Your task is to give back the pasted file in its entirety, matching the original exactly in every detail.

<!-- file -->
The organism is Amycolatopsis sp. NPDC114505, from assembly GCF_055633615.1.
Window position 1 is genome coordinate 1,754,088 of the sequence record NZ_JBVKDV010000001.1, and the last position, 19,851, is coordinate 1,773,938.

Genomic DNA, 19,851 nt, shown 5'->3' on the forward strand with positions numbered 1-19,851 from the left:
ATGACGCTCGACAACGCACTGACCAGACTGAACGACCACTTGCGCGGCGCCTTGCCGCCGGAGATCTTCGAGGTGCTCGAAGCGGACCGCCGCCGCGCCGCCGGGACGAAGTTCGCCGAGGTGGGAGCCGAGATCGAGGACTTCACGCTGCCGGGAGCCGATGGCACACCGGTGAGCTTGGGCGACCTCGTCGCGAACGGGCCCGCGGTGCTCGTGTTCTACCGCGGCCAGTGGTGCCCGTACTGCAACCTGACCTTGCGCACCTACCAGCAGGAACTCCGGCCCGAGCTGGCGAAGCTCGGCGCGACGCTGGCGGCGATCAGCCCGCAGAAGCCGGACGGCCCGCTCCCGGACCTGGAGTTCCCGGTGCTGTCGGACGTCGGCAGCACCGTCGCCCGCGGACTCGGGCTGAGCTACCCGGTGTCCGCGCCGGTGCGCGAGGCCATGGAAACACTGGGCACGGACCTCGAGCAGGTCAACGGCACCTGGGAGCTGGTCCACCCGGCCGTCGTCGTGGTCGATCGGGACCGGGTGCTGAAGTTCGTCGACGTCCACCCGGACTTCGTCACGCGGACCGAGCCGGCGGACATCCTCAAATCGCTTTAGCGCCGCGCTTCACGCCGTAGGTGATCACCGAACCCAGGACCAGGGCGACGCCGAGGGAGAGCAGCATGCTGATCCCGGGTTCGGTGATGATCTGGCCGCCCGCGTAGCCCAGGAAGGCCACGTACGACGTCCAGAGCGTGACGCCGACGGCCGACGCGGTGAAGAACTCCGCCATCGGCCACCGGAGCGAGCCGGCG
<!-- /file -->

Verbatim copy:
The organism is Amycolatopsis sp. NPDC114505, from assembly GCF_055633615.1.
Window position 1 is genome coordinate 1,754,088 of the sequence record NZ_JBVKDV010000001.1, and the last position, 19,851, is coordinate 1,773,938.

Genomic DNA, 19,851 nt, shown 5'->3' on the forward strand with positions numbered 1-19,851 from the left:
ATGACGCTCGACAACGCACTGACCAGACTGAACGACCACTTGCGCGGCGCCTTGCCGCCGGAGATCTTCGAGGTGCTCGAAGCGGACCGCCGCCGCGCCGCCGGGACGAAGTTCGCCGAGGTGGGAGCCGAGATCGAGGACTTCACGCTGCCGGGAGCCGATGGCACACCGGTGAGCTTGGGCGACCTCGTCGCGAACGGGCCCGCGGTGCTCGTGTTCTACCGCGGCCAGTGGTGCCCGTACTGCAACCTGACCTTGCGCACCTACCAGCAGGAACTCCGGCCCGAGCTGGCGAAGCTCGGCGCGACGCTGGCGGCGATCAGCCCGCAGAAGCCGGACGGCCCGCTCCCGGACCTGGAGTTCCCGGTGCTGTCGGACGTCGGCAGCACCGTCGCCCGCGGACTCGGGCTGAGCTACCCGGTGTCCGCGCCGGTGCGCGAGGCCATGGAAACACTGGGCACGGACCTCGAGCAGGTCAACGGCACCTGGGAGCTGGTCCACCCGGCCGTCGTCGTGGTCGATCGGGACCGGGTGCTGAAGTTCGTCGACGTCCACCCGGACTTCGTCACGCGGACCGAGCCGGCGGACATCCTCAAATCGCTTTAGCGCCGCGCTTCACGCCGTAGGTGATCACCGAACCCAGGACCAGGGCGACGCCGAGGGAGAGCAGCATGCTGATCCCGGGTTCGGTGATGATCTGGCCGCCCGCGTAGCCCAGGAAGGCCACGTACGACGTCCAGAGCGTGACGCCGACGGCCGACGCGGTGAAGAACTCCGCCATCGGCCACCGGAGCGAGCCGGCG